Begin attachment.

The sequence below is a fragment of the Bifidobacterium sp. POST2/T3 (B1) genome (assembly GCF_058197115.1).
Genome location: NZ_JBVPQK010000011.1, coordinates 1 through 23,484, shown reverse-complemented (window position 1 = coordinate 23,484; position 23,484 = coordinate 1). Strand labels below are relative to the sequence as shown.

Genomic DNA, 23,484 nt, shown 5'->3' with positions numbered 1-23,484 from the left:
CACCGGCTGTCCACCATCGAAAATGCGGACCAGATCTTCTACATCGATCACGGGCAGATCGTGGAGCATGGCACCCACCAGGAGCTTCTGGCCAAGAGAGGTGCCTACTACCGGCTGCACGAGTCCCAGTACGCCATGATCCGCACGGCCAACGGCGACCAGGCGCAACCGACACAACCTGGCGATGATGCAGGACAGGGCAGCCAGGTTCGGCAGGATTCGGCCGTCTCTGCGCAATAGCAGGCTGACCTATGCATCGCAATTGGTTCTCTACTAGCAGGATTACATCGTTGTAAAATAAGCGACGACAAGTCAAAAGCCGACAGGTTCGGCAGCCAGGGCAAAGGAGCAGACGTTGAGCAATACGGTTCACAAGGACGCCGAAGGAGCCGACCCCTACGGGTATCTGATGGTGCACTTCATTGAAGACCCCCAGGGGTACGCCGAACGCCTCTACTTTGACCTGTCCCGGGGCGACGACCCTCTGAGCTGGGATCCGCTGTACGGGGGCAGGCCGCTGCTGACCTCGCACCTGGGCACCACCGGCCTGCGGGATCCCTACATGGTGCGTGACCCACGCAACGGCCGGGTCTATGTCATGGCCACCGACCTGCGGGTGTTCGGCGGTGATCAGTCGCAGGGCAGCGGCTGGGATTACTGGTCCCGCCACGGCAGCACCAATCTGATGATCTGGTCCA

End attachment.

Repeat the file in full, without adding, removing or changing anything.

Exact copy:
The sequence below is a fragment of the Bifidobacterium sp. POST2/T3 (B1) genome (assembly GCF_058197115.1).
Genome location: NZ_JBVPQK010000011.1, coordinates 1 through 23,484, shown reverse-complemented (window position 1 = coordinate 23,484; position 23,484 = coordinate 1). Strand labels below are relative to the sequence as shown.

Genomic DNA, 23,484 nt, shown 5'->3' with positions numbered 1-23,484 from the left:
CACCGGCTGTCCACCATCGAAAATGCGGACCAGATCTTCTACATCGATCACGGGCAGATCGTGGAGCATGGCACCCACCAGGAGCTTCTGGCCAAGAGAGGTGCCTACTACCGGCTGCACGAGTCCCAGTACGCCATGATCCGCACGGCCAACGGCGACCAGGCGCAACCGACACAACCTGGCGATGATGCAGGACAGGGCAGCCAGGTTCGGCAGGATTCGGCCGTCTCTGCGCAATAGCAGGCTGACCTATGCATCGCAATTGGTTCTCTACTAGCAGGATTACATCGTTGTAAAATAAGCGACGACAAGTCAAAAGCCGACAGGTTCGGCAGCCAGGGCAAAGGAGCAGACGTTGAGCAATACGGTTCACAAGGACGCCGAAGGAGCCGACCCCTACGGGTATCTGATGGTGCACTTCATTGAAGACCCCCAGGGGTACGCCGAACGCCTCTACTTTGACCTGTCCCGGGGCGACGACCCTCTGAGCTGGGATCCGCTGTACGGGGGCAGGCCGCTGCTGACCTCGCACCTGGGCACCACCGGCCTGCGGGATCCCTACATGGTGCGTGACCCACGCAACGGCCGGGTCTATGTCATGGCCACCGACCTGCGGGTGTTCGGCGGTGATCAGTCGCAGGGCAGCGGCTGGGATTACTGGTCCCGCCACGGCAGCACCAATCTGATGATCTGGTCCA